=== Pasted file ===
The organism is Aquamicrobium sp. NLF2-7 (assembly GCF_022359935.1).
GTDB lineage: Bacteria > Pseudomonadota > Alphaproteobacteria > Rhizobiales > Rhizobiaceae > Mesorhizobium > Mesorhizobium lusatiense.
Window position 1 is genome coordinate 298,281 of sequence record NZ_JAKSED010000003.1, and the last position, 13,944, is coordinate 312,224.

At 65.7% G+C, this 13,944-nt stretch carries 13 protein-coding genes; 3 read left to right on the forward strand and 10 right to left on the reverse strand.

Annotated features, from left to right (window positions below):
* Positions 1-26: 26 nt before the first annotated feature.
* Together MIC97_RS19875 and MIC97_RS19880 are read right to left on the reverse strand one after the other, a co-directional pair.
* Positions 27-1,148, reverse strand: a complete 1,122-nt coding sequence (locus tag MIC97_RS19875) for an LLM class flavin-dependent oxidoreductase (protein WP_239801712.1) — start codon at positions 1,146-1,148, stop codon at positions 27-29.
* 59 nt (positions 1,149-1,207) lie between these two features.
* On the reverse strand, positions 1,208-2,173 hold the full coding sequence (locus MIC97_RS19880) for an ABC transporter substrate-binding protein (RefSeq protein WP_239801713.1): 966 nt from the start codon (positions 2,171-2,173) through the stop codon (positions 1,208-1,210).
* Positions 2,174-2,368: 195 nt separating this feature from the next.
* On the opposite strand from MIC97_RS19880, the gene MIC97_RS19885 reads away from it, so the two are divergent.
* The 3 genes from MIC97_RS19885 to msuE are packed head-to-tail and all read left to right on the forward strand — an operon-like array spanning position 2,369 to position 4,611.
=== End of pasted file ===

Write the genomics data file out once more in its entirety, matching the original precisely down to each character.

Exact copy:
The organism is Aquamicrobium sp. NLF2-7 (assembly GCF_022359935.1).
GTDB lineage: Bacteria > Pseudomonadota > Alphaproteobacteria > Rhizobiales > Rhizobiaceae > Mesorhizobium > Mesorhizobium lusatiense.
Window position 1 is genome coordinate 298,281 of sequence record NZ_JAKSED010000003.1, and the last position, 13,944, is coordinate 312,224.

At 65.7% G+C, this 13,944-nt stretch carries 13 protein-coding genes; 3 read left to right on the forward strand and 10 right to left on the reverse strand.

Annotated features, from left to right (window positions below):
* Positions 1-26: 26 nt before the first annotated feature.
* Together MIC97_RS19875 and MIC97_RS19880 are read right to left on the reverse strand one after the other, a co-directional pair.
* Positions 27-1,148, reverse strand: a complete 1,122-nt coding sequence (locus tag MIC97_RS19875) for an LLM class flavin-dependent oxidoreductase (protein WP_239801712.1) — start codon at positions 1,146-1,148, stop codon at positions 27-29.
* 59 nt (positions 1,149-1,207) lie between these two features.
* On the reverse strand, positions 1,208-2,173 hold the full coding sequence (locus MIC97_RS19880) for an ABC transporter substrate-binding protein (RefSeq protein WP_239801713.1): 966 nt from the start codon (positions 2,171-2,173) through the stop codon (positions 1,208-1,210).
* Positions 2,174-2,368: 195 nt separating this feature from the next.
* On the opposite strand from MIC97_RS19880, the gene MIC97_RS19885 reads away from it, so the two are divergent.
* The 3 genes from MIC97_RS19885 to msuE are packed head-to-tail and all read left to right on the forward strand — an operon-like array spanning position 2,369 to position 4,611.